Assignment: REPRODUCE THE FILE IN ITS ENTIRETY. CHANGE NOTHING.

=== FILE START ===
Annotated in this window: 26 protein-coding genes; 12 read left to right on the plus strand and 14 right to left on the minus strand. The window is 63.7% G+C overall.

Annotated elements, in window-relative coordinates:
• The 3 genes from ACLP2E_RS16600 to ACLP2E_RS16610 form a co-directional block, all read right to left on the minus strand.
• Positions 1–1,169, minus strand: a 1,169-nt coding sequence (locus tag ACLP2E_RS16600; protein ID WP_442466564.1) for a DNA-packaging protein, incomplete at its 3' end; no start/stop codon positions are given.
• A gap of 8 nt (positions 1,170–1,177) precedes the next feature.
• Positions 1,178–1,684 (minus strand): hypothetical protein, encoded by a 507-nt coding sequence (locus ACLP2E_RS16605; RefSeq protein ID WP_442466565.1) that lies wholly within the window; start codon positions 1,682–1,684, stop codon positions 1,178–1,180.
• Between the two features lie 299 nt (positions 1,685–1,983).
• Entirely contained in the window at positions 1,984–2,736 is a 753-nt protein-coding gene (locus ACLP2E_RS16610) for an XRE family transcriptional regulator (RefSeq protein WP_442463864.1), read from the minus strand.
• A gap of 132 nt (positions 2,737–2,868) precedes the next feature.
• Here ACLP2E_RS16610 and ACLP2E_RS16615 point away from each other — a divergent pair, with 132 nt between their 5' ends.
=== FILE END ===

Annotated in this window: 26 protein-coding genes; 12 read left to right on the plus strand and 14 right to left on the minus strand. The window is 63.7% G+C overall.

Annotated elements, in window-relative coordinates:
• The 3 genes from ACLP2E_RS16600 to ACLP2E_RS16610 form a co-directional block, all read right to left on the minus strand.
• Positions 1–1,169, minus strand: a 1,169-nt coding sequence (locus tag ACLP2E_RS16600; protein ID WP_442466564.1) for a DNA-packaging protein, incomplete at its 3' end; no start/stop codon positions are given.
• A gap of 8 nt (positions 1,170–1,177) precedes the next feature.
• Positions 1,178–1,684 (minus strand): hypothetical protein, encoded by a 507-nt coding sequence (locus ACLP2E_RS16605; RefSeq protein ID WP_442466565.1) that lies wholly within the window; start codon positions 1,682–1,684, stop codon positions 1,178–1,180.
• Between the two features lie 299 nt (positions 1,685–1,983).
• Entirely contained in the window at positions 1,984–2,736 is a 753-nt protein-coding gene (locus ACLP2E_RS16610) for an XRE family transcriptional regulator (RefSeq protein WP_442463864.1), read from the minus strand.
• A gap of 132 nt (positions 2,737–2,868) precedes the next feature.
• Here ACLP2E_RS16610 and ACLP2E_RS16615 point away from each other — a divergent pair, with 132 nt between their 5' ends.